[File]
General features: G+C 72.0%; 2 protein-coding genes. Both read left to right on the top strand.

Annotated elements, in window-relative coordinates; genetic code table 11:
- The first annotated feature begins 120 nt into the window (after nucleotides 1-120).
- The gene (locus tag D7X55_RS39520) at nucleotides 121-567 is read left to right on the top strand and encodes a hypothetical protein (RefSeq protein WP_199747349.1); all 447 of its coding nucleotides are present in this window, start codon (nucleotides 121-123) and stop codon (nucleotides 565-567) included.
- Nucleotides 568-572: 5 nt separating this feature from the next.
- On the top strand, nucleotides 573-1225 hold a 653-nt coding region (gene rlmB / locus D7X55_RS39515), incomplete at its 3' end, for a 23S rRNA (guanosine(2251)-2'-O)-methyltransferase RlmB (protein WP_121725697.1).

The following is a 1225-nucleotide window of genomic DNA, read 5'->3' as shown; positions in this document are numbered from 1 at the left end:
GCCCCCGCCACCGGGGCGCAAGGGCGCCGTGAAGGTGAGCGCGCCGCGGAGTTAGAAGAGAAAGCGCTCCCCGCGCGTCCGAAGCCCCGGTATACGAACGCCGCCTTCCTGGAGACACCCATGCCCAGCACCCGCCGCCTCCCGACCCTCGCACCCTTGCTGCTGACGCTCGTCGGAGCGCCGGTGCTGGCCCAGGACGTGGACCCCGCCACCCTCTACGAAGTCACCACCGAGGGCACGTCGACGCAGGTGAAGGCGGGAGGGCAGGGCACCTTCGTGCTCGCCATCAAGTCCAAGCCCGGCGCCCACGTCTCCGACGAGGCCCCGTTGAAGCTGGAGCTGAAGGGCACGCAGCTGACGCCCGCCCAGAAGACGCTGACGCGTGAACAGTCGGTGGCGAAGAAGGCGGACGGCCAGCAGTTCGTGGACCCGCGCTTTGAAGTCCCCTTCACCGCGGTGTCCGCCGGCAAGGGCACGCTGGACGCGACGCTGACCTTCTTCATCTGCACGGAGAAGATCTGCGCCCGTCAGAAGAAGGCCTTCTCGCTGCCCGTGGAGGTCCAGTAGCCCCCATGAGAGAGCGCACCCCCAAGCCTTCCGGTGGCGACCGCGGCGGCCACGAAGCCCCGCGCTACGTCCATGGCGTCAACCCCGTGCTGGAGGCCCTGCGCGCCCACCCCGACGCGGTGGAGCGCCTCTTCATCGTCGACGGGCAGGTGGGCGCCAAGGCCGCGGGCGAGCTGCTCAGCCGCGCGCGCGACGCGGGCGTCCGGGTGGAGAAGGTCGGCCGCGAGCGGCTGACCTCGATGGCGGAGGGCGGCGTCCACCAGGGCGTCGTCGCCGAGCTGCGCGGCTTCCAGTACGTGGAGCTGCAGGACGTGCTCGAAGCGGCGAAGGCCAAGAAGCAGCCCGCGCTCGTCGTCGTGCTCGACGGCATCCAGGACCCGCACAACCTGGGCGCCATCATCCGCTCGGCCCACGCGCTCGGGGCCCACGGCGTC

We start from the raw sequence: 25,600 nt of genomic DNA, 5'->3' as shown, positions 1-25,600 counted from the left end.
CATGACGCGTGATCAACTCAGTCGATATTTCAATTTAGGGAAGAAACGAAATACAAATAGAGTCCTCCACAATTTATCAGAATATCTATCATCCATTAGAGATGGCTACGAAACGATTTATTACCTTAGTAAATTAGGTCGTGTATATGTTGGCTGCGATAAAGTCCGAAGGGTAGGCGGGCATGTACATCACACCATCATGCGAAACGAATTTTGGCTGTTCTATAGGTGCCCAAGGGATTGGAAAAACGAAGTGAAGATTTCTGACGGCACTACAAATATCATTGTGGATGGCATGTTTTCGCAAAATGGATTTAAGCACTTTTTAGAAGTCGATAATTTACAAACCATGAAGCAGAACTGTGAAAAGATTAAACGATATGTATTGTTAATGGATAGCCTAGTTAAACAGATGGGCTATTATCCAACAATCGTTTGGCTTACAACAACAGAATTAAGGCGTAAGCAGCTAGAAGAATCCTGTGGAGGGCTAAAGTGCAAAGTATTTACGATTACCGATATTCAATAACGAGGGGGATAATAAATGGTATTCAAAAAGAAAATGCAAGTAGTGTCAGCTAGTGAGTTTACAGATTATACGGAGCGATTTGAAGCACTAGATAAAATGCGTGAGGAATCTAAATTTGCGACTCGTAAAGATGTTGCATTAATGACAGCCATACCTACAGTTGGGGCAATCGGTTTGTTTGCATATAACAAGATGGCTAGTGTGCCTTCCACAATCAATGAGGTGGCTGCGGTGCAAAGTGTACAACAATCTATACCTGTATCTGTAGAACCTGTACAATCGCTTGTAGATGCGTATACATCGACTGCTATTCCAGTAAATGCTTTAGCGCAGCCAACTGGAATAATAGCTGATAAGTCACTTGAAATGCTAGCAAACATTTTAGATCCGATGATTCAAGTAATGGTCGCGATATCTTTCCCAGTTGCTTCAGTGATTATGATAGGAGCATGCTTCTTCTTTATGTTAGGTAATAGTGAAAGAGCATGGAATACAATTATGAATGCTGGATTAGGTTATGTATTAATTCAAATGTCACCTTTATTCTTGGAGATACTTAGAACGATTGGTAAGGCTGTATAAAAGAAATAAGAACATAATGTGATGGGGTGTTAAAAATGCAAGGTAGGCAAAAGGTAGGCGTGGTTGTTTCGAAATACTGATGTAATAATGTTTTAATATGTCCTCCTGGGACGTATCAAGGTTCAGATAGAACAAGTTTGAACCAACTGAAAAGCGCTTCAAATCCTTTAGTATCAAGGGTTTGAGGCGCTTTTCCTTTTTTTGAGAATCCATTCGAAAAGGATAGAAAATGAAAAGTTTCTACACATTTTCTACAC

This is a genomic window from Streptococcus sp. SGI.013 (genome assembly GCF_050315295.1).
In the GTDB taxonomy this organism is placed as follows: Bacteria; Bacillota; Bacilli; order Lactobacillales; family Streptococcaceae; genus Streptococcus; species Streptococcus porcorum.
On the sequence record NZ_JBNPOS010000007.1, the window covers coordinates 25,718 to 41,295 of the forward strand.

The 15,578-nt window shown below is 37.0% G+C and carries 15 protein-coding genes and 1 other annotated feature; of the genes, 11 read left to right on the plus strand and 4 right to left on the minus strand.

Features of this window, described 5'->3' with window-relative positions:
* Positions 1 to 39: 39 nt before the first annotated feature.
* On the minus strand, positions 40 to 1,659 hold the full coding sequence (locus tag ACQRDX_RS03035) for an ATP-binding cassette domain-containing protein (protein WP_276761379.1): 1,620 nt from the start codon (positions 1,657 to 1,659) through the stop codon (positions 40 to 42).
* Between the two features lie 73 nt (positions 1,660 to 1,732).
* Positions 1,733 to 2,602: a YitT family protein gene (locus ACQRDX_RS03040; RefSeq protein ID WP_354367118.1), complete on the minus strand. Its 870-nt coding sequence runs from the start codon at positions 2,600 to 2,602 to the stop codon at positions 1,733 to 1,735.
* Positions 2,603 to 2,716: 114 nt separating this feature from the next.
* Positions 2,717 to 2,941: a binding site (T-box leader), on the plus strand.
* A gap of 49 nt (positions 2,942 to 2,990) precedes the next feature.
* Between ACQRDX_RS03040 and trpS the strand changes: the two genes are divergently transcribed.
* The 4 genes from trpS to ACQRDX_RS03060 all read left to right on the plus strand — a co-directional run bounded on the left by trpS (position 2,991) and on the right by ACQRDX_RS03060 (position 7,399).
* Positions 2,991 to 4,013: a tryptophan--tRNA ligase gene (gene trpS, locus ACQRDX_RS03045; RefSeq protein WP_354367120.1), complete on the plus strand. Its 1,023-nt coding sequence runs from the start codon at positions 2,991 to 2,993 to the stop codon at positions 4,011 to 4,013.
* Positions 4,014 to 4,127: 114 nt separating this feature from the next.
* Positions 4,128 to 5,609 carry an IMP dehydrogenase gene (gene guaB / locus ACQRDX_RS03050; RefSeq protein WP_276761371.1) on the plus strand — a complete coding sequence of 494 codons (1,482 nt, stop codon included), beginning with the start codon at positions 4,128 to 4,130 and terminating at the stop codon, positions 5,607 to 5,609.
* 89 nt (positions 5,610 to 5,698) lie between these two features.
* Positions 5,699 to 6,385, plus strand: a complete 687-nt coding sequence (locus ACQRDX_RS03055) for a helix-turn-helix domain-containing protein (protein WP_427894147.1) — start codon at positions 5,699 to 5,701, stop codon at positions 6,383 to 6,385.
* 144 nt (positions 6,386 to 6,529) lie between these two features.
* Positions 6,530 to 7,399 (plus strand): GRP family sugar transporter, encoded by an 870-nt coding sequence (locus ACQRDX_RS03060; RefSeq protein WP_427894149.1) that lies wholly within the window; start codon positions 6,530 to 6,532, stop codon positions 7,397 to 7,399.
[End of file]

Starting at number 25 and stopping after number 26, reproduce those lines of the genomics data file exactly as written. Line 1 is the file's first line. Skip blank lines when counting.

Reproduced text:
* Positions 2,991 to 4,013: a tryptophan--tRNA ligase gene (gene trpS, locus ACQRDX_RS03045; RefSeq protein WP_354367120.1), complete on the plus strand. Its 1,023-nt coding sequence runs from the start codon at positions 2,991 to 2,993 to the stop codon at positions 4,011 to 4,013.
* Positions 4,014 to 4,127: 114 nt separating this feature from the next.